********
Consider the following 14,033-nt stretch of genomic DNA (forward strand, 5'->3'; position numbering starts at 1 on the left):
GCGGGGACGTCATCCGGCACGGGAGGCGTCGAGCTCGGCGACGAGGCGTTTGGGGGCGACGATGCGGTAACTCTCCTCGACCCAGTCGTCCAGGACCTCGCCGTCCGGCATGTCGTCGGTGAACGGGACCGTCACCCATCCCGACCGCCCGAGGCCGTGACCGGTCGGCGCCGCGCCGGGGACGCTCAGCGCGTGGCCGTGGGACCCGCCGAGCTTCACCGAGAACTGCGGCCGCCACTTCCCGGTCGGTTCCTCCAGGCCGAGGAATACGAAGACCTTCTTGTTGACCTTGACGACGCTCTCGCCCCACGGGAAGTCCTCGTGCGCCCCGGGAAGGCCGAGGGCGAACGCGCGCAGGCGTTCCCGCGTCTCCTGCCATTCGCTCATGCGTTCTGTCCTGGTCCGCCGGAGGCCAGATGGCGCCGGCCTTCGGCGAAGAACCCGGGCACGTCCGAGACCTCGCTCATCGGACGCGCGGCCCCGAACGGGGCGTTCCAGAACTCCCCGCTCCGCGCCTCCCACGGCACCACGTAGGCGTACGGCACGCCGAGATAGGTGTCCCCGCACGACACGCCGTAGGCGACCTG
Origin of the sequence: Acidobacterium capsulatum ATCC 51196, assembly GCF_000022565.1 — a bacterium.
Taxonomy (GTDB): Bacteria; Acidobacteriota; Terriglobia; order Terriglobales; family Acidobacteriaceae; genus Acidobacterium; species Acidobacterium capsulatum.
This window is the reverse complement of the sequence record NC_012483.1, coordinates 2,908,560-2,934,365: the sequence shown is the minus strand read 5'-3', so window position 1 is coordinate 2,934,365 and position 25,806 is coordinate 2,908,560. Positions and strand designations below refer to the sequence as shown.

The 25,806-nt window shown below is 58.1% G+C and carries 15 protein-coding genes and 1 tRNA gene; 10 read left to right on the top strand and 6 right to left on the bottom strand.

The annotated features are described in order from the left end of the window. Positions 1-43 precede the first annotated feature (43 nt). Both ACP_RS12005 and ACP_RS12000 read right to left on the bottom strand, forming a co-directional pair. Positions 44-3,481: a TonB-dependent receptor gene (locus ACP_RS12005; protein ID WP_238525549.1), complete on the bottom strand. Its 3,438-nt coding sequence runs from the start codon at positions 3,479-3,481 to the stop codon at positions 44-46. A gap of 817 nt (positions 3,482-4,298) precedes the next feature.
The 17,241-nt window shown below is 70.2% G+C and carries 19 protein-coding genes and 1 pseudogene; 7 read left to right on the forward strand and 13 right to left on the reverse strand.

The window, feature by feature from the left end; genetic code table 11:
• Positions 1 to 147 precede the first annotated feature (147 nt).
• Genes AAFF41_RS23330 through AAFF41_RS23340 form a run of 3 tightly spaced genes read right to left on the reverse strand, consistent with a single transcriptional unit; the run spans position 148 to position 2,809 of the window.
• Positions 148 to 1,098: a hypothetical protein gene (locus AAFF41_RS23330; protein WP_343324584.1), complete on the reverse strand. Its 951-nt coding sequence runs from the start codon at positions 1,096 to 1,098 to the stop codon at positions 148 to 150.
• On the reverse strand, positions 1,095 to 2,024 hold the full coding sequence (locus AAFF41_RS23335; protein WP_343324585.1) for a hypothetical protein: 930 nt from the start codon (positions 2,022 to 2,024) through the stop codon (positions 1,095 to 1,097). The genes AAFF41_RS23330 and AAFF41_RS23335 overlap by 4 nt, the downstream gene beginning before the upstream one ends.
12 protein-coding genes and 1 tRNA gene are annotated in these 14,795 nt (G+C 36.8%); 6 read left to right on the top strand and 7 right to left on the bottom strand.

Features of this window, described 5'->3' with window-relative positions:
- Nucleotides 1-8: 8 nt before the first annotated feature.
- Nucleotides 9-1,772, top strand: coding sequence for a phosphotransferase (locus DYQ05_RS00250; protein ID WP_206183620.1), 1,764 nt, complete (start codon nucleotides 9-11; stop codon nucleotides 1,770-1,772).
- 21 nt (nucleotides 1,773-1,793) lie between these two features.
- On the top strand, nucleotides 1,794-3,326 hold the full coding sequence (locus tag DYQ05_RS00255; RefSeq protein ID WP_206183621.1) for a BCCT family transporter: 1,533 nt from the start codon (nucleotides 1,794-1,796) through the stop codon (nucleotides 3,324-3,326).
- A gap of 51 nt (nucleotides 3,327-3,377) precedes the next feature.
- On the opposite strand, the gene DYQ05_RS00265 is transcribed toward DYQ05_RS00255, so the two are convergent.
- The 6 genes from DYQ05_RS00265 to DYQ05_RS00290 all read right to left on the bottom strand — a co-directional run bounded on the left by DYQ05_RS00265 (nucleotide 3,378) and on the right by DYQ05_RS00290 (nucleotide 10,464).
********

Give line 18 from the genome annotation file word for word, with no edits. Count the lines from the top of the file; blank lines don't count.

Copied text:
- 21 nt (nucleotides 1,773-1,793) lie between these two features.